Pittsburgh Steelers test robot tackling dummies

Brittany A. Roston - May 23, 2016, 5:20 pm CDT
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Pittsburgh Steelers test robot tackling dummies

The Pittsburgh Steelers are experimenting with robot tackling dummies that chase players across the training field, potentially ramming into them with columnar, padded bodies. The robot dummies are able to operate independently, featuring a base upon which they can roll and brake. In a demonstration video posted by the NFL, the dummies are able to zoom after someone, brake when they dodge, and reverse course quickly.

The tackling dummies, demonstrated in the video below, were developed by Dartmouth College, according to the NFL; they’re currently in testing, and they’re designed to run at an ‘appropriate football speed.’ By using these dummies, the NFL hopes to see a decrease in instances of player injuries while allowing them to develop and hone the same skills other training methods offered.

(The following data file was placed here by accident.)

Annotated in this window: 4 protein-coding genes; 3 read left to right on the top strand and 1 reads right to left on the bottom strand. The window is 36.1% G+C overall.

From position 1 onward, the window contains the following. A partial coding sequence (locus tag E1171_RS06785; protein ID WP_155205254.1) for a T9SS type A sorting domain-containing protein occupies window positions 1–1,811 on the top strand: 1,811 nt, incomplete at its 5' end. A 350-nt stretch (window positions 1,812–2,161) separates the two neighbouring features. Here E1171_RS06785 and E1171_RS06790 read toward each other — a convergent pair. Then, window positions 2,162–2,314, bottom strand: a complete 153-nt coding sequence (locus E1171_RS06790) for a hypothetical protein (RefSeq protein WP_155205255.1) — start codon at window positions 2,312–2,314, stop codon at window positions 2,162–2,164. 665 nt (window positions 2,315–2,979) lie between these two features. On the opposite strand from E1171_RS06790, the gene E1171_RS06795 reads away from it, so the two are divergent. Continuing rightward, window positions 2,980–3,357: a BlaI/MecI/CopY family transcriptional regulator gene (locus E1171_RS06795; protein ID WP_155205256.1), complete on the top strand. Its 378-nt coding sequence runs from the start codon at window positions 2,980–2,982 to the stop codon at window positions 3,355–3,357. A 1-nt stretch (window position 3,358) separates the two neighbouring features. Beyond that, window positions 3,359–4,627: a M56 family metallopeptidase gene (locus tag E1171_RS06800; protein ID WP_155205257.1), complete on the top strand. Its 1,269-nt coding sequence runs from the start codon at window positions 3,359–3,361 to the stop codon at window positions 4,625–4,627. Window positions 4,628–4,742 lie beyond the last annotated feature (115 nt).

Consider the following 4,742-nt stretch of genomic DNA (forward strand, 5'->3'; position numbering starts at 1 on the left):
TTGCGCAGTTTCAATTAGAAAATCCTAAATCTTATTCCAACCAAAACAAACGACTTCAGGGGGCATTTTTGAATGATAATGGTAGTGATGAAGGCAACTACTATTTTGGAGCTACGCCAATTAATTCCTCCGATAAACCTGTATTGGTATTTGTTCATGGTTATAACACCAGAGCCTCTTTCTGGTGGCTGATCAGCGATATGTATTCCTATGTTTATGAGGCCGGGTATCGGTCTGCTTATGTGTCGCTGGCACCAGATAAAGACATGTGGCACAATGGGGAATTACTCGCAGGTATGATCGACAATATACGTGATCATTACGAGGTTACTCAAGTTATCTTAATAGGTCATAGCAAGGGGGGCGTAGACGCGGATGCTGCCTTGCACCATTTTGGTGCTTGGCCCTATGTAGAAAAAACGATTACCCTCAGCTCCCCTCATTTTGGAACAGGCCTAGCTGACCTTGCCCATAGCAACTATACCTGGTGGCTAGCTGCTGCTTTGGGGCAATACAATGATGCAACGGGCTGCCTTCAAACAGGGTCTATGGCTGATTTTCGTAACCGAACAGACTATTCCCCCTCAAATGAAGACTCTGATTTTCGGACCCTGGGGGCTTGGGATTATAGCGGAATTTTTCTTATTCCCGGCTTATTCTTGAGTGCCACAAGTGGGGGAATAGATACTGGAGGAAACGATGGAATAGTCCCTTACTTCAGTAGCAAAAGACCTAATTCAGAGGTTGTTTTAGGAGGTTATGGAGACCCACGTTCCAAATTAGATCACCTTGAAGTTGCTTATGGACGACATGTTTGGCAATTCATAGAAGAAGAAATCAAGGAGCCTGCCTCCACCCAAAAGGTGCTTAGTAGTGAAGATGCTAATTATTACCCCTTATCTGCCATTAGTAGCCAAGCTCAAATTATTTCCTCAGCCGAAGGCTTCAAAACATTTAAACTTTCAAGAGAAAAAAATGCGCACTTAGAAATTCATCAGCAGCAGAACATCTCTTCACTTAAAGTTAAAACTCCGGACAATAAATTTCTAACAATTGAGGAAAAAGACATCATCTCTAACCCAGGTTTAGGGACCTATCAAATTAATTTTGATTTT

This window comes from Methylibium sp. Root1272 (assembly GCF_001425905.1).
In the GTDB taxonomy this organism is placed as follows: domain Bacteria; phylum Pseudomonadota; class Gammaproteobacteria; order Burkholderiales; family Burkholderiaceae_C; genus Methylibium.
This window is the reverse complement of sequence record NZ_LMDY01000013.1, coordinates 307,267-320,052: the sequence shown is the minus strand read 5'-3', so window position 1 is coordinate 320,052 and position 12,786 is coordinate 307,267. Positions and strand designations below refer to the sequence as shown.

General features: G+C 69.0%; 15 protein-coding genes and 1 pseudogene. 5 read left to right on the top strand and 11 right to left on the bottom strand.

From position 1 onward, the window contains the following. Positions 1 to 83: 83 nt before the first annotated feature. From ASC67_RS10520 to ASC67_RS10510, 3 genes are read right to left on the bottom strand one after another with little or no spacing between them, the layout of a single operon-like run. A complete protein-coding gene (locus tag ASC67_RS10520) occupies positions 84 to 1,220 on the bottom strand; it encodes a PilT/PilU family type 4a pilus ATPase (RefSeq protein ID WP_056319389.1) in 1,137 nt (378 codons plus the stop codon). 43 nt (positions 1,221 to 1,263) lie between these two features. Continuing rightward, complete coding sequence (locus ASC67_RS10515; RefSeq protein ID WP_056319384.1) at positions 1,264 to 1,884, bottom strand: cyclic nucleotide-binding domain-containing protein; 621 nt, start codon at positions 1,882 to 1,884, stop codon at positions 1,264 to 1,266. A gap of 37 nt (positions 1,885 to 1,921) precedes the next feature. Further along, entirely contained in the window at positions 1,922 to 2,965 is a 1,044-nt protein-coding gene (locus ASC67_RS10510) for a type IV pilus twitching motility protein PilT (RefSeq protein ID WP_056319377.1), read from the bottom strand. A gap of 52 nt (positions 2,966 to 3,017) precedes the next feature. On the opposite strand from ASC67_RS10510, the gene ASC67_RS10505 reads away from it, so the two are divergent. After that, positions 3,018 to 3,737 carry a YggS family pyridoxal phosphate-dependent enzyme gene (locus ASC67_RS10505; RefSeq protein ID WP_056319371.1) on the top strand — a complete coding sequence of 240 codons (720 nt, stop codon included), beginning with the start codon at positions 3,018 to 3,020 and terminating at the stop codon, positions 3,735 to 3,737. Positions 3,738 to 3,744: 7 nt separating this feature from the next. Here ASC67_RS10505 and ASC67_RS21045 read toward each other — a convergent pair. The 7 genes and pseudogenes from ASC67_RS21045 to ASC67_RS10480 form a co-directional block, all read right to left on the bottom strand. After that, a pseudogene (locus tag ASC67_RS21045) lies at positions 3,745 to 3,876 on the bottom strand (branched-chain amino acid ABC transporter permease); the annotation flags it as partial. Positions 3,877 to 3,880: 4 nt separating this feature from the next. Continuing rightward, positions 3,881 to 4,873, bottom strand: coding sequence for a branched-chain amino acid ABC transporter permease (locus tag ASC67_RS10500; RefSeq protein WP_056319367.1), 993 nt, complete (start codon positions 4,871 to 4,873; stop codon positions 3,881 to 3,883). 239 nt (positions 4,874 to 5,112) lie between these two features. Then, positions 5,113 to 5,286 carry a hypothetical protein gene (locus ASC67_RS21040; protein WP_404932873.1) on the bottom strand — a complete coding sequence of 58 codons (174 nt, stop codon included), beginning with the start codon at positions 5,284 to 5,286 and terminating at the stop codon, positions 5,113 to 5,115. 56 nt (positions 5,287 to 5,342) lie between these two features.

It isn’t clear whether the robots are able to operate autonomously, though one clip does show someone wth a remote control seemingly manually steering a tackling dummy. According to a piece by NPR in 2015, the dummies were made by Dartmouth’s Thayer School of Engineering students, and they were first used by the college’s own football players.

In that case, the creators dubbed their robot dummies the “MVP,” or Mobile Virtual Player. Dartmouth’s training dummies measured in at 5’11”, 200 pounds, and could run a 40 yard dash in 4.8 seconds. The movements were described as being very realistic relative to human football players.


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